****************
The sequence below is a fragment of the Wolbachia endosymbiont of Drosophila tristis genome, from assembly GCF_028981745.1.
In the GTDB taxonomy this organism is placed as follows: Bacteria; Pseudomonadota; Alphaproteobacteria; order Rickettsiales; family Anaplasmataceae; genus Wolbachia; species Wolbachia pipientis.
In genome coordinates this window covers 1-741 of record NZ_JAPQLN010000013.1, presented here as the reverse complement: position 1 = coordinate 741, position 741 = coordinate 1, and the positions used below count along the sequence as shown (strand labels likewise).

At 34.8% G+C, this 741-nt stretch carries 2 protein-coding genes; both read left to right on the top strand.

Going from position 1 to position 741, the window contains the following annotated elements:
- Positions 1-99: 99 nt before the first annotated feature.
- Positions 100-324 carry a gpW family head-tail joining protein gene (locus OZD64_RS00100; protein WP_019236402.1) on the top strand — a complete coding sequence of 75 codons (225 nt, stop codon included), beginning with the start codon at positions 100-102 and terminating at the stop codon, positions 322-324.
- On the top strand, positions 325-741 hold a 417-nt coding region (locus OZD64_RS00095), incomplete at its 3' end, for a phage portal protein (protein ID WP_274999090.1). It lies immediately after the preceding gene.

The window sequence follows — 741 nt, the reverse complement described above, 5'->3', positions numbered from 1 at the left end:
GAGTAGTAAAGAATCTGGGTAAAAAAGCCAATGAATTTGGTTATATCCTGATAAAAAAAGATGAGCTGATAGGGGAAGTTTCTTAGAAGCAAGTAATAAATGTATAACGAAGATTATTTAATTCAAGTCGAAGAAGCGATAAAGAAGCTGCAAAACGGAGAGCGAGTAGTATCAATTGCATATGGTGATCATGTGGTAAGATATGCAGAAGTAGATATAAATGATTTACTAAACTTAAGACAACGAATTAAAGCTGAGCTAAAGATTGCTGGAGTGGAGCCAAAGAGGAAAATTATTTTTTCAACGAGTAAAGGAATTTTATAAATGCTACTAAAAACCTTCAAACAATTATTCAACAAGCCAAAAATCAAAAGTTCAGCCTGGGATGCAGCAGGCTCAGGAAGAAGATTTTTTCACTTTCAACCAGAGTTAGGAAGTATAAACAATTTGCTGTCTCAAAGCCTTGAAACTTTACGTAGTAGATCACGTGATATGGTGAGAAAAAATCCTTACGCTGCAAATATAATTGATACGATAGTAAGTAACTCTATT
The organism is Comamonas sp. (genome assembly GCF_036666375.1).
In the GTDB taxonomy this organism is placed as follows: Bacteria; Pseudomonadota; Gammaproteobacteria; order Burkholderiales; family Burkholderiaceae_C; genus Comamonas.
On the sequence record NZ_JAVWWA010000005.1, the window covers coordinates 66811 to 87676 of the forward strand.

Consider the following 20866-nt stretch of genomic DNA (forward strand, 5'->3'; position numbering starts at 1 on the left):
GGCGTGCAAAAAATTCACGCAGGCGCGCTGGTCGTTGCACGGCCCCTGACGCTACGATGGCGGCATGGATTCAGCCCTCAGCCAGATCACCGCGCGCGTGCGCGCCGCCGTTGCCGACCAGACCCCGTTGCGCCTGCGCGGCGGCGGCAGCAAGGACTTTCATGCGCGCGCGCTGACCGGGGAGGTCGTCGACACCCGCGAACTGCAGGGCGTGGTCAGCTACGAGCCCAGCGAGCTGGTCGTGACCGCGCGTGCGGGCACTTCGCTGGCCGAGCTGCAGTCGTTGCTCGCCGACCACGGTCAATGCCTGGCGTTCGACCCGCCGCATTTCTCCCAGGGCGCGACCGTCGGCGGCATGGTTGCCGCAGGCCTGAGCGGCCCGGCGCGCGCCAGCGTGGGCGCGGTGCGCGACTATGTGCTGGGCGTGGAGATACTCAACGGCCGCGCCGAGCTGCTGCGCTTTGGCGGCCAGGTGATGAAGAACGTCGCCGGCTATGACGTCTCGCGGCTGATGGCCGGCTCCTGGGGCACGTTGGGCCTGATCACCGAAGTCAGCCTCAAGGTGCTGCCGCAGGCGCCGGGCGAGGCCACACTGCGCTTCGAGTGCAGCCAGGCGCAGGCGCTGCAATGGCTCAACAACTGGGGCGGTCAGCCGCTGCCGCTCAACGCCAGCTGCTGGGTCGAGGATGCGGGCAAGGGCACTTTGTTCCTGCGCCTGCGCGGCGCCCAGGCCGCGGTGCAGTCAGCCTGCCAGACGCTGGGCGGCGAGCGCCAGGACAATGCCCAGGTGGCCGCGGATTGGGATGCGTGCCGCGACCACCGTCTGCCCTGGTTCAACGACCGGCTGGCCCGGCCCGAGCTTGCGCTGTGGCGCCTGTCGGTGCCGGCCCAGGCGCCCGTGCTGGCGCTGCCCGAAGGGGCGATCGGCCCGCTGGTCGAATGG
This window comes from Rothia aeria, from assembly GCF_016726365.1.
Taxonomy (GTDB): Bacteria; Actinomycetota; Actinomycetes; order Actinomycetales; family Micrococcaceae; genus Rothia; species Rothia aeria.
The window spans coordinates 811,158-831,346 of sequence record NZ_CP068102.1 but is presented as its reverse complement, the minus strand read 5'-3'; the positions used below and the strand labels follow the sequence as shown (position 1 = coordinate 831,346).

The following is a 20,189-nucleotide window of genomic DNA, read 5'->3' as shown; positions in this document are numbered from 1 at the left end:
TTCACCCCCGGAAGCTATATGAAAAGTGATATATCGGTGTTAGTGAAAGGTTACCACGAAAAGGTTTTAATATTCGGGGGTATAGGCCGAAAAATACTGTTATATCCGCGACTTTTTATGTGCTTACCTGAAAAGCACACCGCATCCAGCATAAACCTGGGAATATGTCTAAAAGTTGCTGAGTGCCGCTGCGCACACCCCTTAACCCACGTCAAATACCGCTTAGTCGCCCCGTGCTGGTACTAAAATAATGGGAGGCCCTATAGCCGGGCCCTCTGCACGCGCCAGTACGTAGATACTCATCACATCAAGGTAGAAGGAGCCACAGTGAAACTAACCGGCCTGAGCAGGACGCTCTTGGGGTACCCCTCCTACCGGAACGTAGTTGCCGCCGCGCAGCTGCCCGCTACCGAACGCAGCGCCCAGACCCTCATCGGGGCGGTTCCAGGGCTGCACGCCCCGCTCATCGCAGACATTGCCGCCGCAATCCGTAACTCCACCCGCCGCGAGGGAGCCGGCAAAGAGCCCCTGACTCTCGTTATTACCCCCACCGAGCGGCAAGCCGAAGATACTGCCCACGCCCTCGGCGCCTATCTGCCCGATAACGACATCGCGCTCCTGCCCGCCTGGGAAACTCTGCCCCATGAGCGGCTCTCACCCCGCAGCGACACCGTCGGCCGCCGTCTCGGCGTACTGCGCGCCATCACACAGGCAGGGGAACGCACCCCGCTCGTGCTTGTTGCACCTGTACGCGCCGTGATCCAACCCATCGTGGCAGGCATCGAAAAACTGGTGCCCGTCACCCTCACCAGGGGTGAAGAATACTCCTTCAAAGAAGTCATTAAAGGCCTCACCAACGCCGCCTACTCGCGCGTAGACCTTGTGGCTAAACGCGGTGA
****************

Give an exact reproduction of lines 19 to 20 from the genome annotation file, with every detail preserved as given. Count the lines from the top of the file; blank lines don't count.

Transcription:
The following is a 20,189-nucleotide window of genomic DNA, read 5'->3' as shown; positions in this document are numbered from 1 at the left end:
TTCACCCCCGGAAGCTATATGAAAAGTGATATATCGGTGTTAGTGAAAGGTTACCACGAAAAGGTTTTAATATTCGGGGGTATAGGCCGAAAAATACTGTTATATCCGCGACTTTTTATGTGCTTACCTGAAAAGCACACCGCATCCAGCATAAACCTGGGAATATGTCTAAAAGTTGCTGAGTGCCGCTGCGCACACCCCTTAACCCACGTCAAATACCGCTTAGTCGCCCCGTGCTGGTACTAAAATAATGGGAGGCCCTATAGCCGGGCCCTCTGCACGCGCCAGTACGTAGATACTCATCACATCAAGGTAGAAGGAGCCACAGTGAAACTAACCGGCCTGAGCAGGACGCTCTTGGGGTACCCCTCCTACCGGAACGTAGTTGCCGCCGCGCAGCTGCCCGCTACCGAACGCAGCGCCCAGACCCTCATCGGGGCGGTTCCAGGGCTGCACGCCCCGCTCATCGCAGACATTGCCGCCGCAATCCGTAACTCCACCCGCCGCGAGGGAGCCGGCAAAGAGCCCCTGACTCTCGTTATTACCCCCACCGAGCGGCAAGCCGAAGATACTGCCCACGCCCTCGGCGCCTATCTGCCCGATAACGACATCGCGCTCCTGCCCGCCTGGGAAACTCTGCCCCATGAGCGGCTCTCACCCCGCAGCGACACCGTCGGCCGCCGTCTCGGCGTACTGCGCGCCATCACACAGGCAGGGGAACGCACCCCGCTCGTGCTTGTTGCACCTGTACGCGCCGTGATCCAACCCATCGTGGCAGGCATCGAAAAACTGGTGCCCGTCACCCTCACCAGGGGTGAAGAATACTCCTTCAAAGAAGTCATTAAAGGCCTCACCAACGCCGCCTACTCGCGCGTAGACCTTGTGGCTAAACGCGGTGA